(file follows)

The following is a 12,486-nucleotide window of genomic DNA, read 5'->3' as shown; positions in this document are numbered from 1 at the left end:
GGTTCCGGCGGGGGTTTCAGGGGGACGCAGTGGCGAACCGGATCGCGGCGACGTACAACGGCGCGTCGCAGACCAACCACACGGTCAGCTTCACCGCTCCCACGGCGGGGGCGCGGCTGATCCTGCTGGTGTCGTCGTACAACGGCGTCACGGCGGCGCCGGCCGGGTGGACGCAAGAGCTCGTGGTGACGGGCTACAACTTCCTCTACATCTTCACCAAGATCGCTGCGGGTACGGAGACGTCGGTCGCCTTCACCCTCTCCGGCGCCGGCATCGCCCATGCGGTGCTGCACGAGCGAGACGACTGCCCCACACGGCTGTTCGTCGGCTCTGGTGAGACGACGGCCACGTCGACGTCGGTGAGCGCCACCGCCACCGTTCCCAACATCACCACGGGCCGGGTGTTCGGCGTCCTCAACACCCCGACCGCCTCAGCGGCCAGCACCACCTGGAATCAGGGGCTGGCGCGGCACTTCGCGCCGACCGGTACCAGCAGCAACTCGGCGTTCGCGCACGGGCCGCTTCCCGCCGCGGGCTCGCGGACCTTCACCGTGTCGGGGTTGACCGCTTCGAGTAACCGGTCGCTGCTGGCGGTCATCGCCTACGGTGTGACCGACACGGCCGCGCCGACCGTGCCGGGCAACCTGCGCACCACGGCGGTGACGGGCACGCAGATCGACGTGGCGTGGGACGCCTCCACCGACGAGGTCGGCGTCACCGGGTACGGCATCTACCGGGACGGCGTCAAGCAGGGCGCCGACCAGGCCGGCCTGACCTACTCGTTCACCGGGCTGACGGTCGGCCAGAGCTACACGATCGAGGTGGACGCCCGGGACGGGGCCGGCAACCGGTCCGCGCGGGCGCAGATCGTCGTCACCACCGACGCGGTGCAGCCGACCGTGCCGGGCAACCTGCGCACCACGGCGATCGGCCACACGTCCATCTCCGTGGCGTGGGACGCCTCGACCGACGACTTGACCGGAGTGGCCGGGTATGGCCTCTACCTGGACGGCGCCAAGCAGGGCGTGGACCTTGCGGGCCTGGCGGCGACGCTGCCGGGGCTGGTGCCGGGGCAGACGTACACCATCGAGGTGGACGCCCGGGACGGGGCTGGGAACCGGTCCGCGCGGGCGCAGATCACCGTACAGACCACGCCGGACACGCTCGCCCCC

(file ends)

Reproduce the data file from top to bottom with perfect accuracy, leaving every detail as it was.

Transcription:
The following is a 12,486-nucleotide window of genomic DNA, read 5'->3' as shown; positions in this document are numbered from 1 at the left end:
GGTTCCGGCGGGGGTTTCAGGGGGACGCAGTGGCGAACCGGATCGCGGCGACGTACAACGGCGCGTCGCAGACCAACCACACGGTCAGCTTCACCGCTCCCACGGCGGGGGCGCGGCTGATCCTGCTGGTGTCGTCGTACAACGGCGTCACGGCGGCGCCGGCCGGGTGGACGCAAGAGCTCGTGGTGACGGGCTACAACTTCCTCTACATCTTCACCAAGATCGCTGCGGGTACGGAGACGTCGGTCGCCTTCACCCTCTCCGGCGCCGGCATCGCCCATGCGGTGCTGCACGAGCGAGACGACTGCCCCACACGGCTGTTCGTCGGCTCTGGTGAGACGACGGCCACGTCGACGTCGGTGAGCGCCACCGCCACCGTTCCCAACATCACCACGGGCCGGGTGTTCGGCGTCCTCAACACCCCGACCGCCTCAGCGGCCAGCACCACCTGGAATCAGGGGCTGGCGCGGCACTTCGCGCCGACCGGTACCAGCAGCAACTCGGCGTTCGCGCACGGGCCGCTTCCCGCCGCGGGCTCGCGGACCTTCACCGTGTCGGGGTTGACCGCTTCGAGTAACCGGTCGCTGCTGGCGGTCATCGCCTACGGTGTGACCGACACGGCCGCGCCGACCGTGCCGGGCAACCTGCGCACCACGGCGGTGACGGGCACGCAGATCGACGTGGCGTGGGACGCCTCCACCGACGAGGTCGGCGTCACCGGGTACGGCATCTACCGGGACGGCGTCAAGCAGGGCGCCGACCAGGCCGGCCTGACCTACTCGTTCACCGGGCTGACGGTCGGCCAGAGCTACACGATCGAGGTGGACGCCCGGGACGGGGCCGGCAACCGGTCCGCGCGGGCGCAGATCGTCGTCACCACCGACGCGGTGCAGCCGACCGTGCCGGGCAACCTGCGCACCACGGCGATCGGCCACACGTCCATCTCCGTGGCGTGGGACGCCTCGACCGACGACTTGACCGGAGTGGCCGGGTATGGCCTCTACCTGGACGGCGCCAAGCAGGGCGTGGACCTTGCGGGCCTGGCGGCGACGCTGCCGGGGCTGGTGCCGGGGCAGACGTACACCATCGAGGTGGACGCCCGGGACGGGGCTGGGAACCGGTCCGCGCGGGCGCAGATCACCGTACAGACCACGCCGGACACGCTCGCCCCC